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A squad of fifteen German soldiers was assigned to liquidate the Marcinkonys Ghetto in Lithuania on this date in 1942. They ordered the nearly 400 inhabitants to appear for “labor duty” at 8 a.m. at the entrance to the 3.7-acre ghetto. An official complaint later written by forester Hans Lehmann, a Nazi party member, stated that two of the German soldiers opened fire at the 150 or so Jews who showed up; other writers suggest that Aaron Kobrowski, chairman of the ghetto’s council, led a revolt with a pistol that he had stashed. Whatever the spark, Jews attempted to escape through the fence and attacked the Germans with bare fists. Many of the escapees were killed, and the Germans then scoured the ghetto and killed more than 132 Jews, while discovering five secret bunkers under houses in the ghetto. Some hundred Jews successfully got out of Marcinkonys and into the forests, and 45 survived the war. Lehmann was later investigated by his higher-ups and found to have allowed Jews to escape, despite being armed. He would be among Germans captured in a train derailment outside Bialystok the following year; identified by one of the escapees from Marcinkonys as a Nazi oppressor, he would be executed. For a more detailed account of the uprising, click here.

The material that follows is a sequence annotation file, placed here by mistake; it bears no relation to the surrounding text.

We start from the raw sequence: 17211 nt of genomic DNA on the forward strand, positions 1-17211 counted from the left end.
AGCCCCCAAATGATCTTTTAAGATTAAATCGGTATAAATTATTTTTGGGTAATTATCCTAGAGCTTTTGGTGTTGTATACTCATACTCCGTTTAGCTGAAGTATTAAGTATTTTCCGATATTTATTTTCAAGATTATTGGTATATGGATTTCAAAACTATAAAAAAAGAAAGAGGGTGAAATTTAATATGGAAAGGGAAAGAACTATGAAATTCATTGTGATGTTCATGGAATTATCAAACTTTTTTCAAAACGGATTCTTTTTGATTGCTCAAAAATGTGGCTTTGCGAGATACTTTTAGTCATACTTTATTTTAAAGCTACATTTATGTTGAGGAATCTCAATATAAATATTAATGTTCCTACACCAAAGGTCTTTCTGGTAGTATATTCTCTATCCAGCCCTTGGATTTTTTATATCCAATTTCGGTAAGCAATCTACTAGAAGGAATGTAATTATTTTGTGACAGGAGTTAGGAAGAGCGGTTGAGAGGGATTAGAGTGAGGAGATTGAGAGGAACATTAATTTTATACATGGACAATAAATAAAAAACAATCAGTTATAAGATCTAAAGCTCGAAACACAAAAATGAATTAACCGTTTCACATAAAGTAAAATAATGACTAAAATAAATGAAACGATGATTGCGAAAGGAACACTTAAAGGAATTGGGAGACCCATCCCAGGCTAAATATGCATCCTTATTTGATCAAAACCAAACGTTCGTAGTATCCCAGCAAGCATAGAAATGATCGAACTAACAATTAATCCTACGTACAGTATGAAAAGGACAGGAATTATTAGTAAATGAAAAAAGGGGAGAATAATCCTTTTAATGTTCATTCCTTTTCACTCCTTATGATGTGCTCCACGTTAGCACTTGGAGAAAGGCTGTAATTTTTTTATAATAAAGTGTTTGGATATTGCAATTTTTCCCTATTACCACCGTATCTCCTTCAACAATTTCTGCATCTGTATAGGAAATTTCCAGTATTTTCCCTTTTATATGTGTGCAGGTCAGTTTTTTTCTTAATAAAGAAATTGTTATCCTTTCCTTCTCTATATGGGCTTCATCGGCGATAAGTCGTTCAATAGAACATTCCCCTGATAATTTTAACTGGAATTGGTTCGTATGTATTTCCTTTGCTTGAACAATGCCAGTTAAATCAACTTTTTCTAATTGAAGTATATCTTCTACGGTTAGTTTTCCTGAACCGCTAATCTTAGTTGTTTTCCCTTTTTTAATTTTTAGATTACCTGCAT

“Fellow Jews, everybody run for his life! Everything is lost!” —Aaron Kobrowski